Cruise Destination: Galapagos Islands
Cruise Dates: April 2009
Guest Contributor: seastef
With more realistic expectations, the Millennium cruise would have been okay. But the advertisements we used to purchase the cruise, as it turns out, have grave factual errors, so we were extremely disappointed. We also had a number of issues that hopefully were limited to our one week. The Galapagos are incredible, and while we are glad to have gotten some taste of the Galapagos, we ended up feeling like we were being prevented rather than assisted in appreciating these unique islands by touring on the Millennium.
Several shortcomings seem to apply to all small (i.e. 16 passenger) ships so I wanted to begin by pointing these out to help others go into a Galapagos cruise with more realistic expectations than we had based on promotional materials. Afterward, I will cover more specifics of our experience aboard the Millennium.
- National park rules specify that visitors must be escorted by a certified guide in groups of no more than 16 at all times (the reason so many ships have 16 passengers-- more and they would need to hire a second guide). National Park rules also stipulate strict landing and departure schedules, so tardiness will simply reduce the amount of time you can spend at a given stop.
- Your tour is entirely at the whim of the one naturalist guide. If he/she is having a bad day (or week) and doesn't feel like walking the whole trail on your one shore stop during a day, you will not get to see that portion of the itinerary. If he/she doesn't feel like pointing things out or explaining them and if you aren't observant and didn't bring books with you, you will feel like you did not see anything. If he/she is terrible with logistics and practicalities, your little time in the Galapagos will be eaten up with needless errands and convoluted plans that could and should have been streamlined with a little more thought and care. If his/her English isn't great, you will not be able to have your questions understood and answered (again, I highly recommend bringing books with you).
- Your tour is severely impacted by the other passengers and there is no escaping the group. If one has mobility problems, is chronically late, elbows everyone else out of the way for photos, insists on trying to touch the creatures or going places visitors are not permitted, or simply has no interest in being in the Galapagos, that will strongly negatively impact your experience, unless you have a far more gifted guide than we did who can effectively prevent one or two passengers with issues to bring down the whole 16 passenger group.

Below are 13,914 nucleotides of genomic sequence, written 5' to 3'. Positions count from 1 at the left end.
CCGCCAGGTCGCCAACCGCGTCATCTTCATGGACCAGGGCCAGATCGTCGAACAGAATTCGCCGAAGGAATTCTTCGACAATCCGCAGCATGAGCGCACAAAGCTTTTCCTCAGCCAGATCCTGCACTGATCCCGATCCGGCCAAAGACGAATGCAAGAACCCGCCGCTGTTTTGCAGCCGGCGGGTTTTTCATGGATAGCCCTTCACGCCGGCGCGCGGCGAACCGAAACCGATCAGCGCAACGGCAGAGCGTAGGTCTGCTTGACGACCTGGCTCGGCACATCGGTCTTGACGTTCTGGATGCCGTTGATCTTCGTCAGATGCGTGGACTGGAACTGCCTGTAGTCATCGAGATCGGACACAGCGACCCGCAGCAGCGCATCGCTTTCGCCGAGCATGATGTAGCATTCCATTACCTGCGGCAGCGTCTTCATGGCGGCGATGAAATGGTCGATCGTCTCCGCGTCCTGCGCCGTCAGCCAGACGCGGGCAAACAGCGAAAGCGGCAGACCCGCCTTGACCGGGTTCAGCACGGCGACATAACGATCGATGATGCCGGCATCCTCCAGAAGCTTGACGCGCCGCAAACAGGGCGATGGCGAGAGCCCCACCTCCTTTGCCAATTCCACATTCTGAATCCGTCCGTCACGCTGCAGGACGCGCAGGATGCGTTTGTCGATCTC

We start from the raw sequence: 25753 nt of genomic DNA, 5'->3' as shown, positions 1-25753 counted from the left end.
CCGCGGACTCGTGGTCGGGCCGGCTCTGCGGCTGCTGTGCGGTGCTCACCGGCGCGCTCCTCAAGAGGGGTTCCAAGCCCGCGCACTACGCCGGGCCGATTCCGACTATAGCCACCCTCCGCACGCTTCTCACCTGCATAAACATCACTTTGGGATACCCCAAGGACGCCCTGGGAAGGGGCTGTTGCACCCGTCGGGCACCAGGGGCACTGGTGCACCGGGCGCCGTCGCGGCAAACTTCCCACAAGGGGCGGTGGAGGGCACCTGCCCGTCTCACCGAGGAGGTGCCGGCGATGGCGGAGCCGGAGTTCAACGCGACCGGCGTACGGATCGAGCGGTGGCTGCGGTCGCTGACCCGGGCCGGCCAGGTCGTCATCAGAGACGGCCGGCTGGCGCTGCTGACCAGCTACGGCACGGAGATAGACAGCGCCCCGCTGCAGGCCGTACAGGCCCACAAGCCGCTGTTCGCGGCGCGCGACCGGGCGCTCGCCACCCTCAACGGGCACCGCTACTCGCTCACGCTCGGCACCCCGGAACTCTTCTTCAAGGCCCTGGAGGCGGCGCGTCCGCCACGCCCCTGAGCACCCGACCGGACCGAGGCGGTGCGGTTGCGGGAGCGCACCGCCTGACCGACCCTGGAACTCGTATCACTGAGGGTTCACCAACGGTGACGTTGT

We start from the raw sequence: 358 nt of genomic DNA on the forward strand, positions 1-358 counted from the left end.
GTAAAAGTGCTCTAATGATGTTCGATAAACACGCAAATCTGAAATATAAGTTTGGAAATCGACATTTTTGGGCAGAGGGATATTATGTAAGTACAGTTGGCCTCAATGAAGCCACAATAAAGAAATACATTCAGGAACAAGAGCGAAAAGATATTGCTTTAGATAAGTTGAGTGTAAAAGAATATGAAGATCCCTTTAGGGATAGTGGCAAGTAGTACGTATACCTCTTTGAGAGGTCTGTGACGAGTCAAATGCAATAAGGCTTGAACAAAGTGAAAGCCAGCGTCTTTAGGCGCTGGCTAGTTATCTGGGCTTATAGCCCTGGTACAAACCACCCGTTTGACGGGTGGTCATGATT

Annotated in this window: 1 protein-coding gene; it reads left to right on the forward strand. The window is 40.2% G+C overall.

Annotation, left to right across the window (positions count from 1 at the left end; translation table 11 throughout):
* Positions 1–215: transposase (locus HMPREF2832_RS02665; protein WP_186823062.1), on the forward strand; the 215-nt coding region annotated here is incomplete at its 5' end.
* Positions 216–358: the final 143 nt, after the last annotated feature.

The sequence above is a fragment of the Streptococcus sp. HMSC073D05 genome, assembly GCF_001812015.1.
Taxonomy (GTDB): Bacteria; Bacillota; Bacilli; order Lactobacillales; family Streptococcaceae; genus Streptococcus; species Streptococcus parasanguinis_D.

- Boats with a split tour (3 day and 4 day portions combined into one week) simply expect guests to live with the guest change-out day being a lost day (at least Millennium insists to us that this is standard). For us, no activities (other than a trip to the airport to drop other people off) were provided from 9AM to 3PM; and after a 40 minute, mostly unescorted stop at a visitor center at 3PM, we were again left on our own the rest of the day. Recall that due to national park rules, there is no place natural you can go unescorted. So, before booking a week tour on a split week boat (and some of them are very good about disguising that the week is split), keep in mind you will likely be losing a day.
- Apparently hot water is considered a luxury on these smaller ships, even the upscale ones. Until the 5th day of our trip, we did not have hot water. The travel agency indicated that it is just expected not to have hot water some of the time on small boats (since we never had hot water until 5 days in and after requesting a refund, they did admit this was out of the ordinary. But they also made clear that constant hot water is unrealistic on any 16 passenger ship no matter how luxurious). So, do not count on being able to warm up with a hot shower after snorkeling in the cold water. Apparently that is not something you can rely on even on an upscale ship.
The Millennium itself provides an impressive amount of space for each guest; we were told it was the best space to passenger ratio of any ship in the Galapagos and that seems plausible.
The staff, other than the naturalist guide, could not have been more pleasant and they did everything within their abilities to attend to guest comfort and enjoyment. Unlike some 16 passenger boats we saw, Millennium did operate two zodiacs on every shore stop which either provided more space for the transfers, or allowed more time on shore as the group did not have to wait to assemble on shore with two round trips required of one zodiac.
The itinerary was unimpressive. It seemed a very high priority was placed on spending the night within small boat distance of a settlement (note that by request they were very willing to take passengers to shore too. But, they never offered, you had to ask). All the destinations we visited were advertised in Puerto Ayora as day trips by various operators, and all (with the exception perhaps of San Cristobal) seemed pretty reasonable as day trips. All but one of our stops during the week was made with other ships, often several, so we typically found ourselves on crowded beaches and trails.
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